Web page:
Gathering data on diversity and inclusion areas
60% of participants reported that they don’t even record basic data on diversity and inclusion.
In order to report on progress, it is important to record data on specific elements of diversity inclusion. Accountants that participated in this recent survey only reported gathering data in two areas:
- Data required to meet compliance and regulation requirements.
- Diversity-and-inclusion-related employee performance.
There are other areas that can be recorded, including gender status, academic and social background, ethnicity, and many others.
As this recent Harvard Business article discusses, data can be used to empower change through accountability.
Responsibility for diversity and inclusion
In terms of accountability, having a dedicated person to manage diversity and inclusion can accelerate progress — only 30% of those surveyed had someone to do this.
The rest said that responsibility sat with directors, HR, and senior management.
The diversity and inclusion strategy within my company is helping to create a more inclusive workplace
In reality, the true indicator that a diversity and inclusion strategy is working is the result — is the workplace inclusive?
40% of accountants with responsibilities either strongly agreed or agreed that it is, which is a good indicator that having a strategy, reporting on results, and ensuring you have a dedicated person works.
Directors and leaders with diversity and inclusion training
The success of a strategy correlated with the 40% of accountancy firms where their leaders had diversity and inclusion training.
Diversity and inclusion is an ever-evolving landscape, which requires the support of professional bodies for guidance. It’s acceptable not to know and to seek advice.
Diversity and inclusion affinity groups (BAME, L.G.B.T.Q.I.A+, and working parent/carers) to support diversity and inclusion goals and objectives
Not surprisingly, there was also a link between diversity and inclusion success and firms that had worked with affinity groups.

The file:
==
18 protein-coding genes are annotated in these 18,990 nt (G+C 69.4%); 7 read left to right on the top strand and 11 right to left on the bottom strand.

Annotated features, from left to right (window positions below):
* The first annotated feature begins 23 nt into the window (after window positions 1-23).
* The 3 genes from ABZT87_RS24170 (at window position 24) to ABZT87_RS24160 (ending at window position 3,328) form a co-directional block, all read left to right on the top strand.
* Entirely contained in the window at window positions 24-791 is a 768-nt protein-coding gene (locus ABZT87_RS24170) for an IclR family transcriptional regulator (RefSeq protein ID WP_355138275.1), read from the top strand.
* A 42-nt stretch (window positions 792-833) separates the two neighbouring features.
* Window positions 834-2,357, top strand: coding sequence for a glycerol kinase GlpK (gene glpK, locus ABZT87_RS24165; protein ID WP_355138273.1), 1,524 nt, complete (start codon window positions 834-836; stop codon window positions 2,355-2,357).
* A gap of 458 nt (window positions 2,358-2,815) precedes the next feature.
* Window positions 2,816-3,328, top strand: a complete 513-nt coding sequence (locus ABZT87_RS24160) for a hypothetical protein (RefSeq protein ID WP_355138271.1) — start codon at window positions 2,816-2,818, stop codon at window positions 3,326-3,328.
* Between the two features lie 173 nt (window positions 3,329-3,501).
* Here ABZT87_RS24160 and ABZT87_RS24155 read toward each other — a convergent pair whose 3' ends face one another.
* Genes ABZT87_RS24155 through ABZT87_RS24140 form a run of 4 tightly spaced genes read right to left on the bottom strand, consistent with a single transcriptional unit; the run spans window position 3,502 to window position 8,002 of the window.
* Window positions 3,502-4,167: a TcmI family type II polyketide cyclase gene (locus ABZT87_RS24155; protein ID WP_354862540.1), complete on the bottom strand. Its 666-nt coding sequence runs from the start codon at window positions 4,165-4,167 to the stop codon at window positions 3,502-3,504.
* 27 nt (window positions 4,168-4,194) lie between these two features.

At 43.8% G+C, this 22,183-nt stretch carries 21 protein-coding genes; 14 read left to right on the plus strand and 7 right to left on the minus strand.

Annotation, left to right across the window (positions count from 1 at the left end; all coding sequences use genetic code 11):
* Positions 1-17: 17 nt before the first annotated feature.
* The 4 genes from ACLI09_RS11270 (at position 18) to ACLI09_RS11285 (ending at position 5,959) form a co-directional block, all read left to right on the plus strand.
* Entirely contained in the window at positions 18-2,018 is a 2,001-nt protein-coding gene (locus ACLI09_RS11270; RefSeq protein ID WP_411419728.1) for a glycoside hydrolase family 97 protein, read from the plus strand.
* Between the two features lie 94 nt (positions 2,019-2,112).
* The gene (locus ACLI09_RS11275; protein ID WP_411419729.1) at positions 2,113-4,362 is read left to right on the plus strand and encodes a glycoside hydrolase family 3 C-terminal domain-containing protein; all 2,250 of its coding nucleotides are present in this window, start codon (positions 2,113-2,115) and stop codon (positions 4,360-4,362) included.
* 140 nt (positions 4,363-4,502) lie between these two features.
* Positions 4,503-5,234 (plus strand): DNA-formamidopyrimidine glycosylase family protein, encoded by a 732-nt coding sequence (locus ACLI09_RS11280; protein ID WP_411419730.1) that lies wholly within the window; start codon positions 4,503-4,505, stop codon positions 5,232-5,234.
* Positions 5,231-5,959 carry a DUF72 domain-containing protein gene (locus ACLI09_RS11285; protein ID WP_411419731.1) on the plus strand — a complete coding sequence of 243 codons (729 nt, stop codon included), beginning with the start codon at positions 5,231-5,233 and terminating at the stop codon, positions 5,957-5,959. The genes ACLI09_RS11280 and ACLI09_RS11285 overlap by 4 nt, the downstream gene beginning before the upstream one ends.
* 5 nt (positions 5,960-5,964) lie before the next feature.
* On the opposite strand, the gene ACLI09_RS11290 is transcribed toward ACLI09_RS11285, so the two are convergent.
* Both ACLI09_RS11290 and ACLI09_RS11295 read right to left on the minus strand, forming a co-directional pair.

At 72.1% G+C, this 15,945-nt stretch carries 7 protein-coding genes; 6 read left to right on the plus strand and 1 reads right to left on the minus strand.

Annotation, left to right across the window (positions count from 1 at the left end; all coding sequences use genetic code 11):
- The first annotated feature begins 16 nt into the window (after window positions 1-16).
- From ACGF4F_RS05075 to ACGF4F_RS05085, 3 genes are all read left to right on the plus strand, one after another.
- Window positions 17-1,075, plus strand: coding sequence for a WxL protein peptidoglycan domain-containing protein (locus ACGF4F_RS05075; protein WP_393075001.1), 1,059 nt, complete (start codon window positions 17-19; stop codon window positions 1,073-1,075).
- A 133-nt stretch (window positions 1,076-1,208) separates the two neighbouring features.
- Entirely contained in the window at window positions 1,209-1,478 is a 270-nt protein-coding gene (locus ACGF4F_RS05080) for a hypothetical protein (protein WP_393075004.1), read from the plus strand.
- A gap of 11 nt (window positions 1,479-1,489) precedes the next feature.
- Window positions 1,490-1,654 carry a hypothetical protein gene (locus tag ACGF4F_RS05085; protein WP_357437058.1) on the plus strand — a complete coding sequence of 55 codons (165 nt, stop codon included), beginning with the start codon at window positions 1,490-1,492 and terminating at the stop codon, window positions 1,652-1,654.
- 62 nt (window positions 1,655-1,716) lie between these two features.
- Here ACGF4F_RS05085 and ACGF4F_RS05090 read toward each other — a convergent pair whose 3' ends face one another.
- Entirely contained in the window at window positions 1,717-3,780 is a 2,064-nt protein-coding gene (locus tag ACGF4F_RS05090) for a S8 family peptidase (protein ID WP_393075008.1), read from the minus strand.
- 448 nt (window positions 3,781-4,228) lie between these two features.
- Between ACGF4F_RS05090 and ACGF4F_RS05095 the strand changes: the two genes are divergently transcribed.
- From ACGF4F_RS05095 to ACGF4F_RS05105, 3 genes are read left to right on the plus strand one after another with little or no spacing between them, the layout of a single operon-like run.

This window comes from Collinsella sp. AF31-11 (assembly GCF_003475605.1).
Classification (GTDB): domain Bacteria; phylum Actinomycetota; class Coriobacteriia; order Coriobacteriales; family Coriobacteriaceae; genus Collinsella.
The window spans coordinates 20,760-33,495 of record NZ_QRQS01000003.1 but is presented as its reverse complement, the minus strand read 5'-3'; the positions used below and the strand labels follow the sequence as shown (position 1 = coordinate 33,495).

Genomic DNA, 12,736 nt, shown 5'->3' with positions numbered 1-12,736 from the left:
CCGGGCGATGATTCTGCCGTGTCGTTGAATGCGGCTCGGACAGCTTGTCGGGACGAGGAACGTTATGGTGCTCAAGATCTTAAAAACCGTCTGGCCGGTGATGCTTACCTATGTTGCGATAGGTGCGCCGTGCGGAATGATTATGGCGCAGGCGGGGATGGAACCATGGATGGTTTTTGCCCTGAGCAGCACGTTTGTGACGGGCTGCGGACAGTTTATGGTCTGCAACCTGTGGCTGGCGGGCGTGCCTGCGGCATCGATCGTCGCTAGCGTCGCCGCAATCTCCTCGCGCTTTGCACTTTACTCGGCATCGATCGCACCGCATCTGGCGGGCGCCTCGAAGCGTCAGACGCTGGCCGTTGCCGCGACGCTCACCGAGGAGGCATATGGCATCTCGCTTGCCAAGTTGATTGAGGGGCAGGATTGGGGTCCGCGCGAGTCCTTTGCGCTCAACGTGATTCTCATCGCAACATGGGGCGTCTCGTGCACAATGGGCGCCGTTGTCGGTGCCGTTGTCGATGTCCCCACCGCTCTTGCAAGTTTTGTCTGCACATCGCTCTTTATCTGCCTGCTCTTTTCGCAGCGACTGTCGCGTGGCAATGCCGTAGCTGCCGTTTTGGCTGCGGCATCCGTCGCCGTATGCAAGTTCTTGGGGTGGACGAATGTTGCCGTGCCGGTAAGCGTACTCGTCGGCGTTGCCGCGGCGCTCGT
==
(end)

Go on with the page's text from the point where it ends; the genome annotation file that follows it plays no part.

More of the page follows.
Working with affinity groups can be key to understanding the barriers to inclusion within the workplace and helps the firm understand how to effect change.
Actively seeking the diverse opinions and ideas of its employees
The positive result of this survey is that 70% of firms sought the opinions and ideas of employees.
After all, if you’d like to know more about barriers, it’s best to talk to your team.
Diversity and inclusion as a barrier to progression and promotion
Although 50% of participants disagreed that diversity and inclusion were barriers to progression and promotion, 40% did.
The reality is that for an accountancy firm to become inclusive, they need to show diversity in senior positions and actively report on this inclusion.
It’s also important to remember that diversity is vast and can include gender status, ethnicity, parental status, and many more.
Diversity and inclusion integrated throughout all departments
40% of accountants with management responsibilities surveyed agreed that diversity and inclusion were integrated throughout departments.
Key takeaways for accountant firms
Although developing a diversity and inclusion strategy is an excellent starting point, to reap the rewards of a diverse and inclusive workplace, firms could consider:
- Designating a diversity and inclusion champion.
- Training senior managers and working with affinity groups.
- Making diversity and inclusion goals and objectives clear and reporting on progress.
- Actively assessing diversity and inclusion as a barrier to promotion.
- Seeking opinions and ideas from team members.
Are you recruiting for an accountancy position?
If you are looking to recruit for your accountancy practice, Public Practice Recruitment Ltd can help.
Exclusively developed for the accountancy industry, our professional accountancy recruitment team will seek the highest calibre of candidate for your role, so you’ll be confident they will actively contribute to the success of your accountancy firm.
Call Public Practice Recruitment Ltd today on 03335 777 787 to discover how we can support you.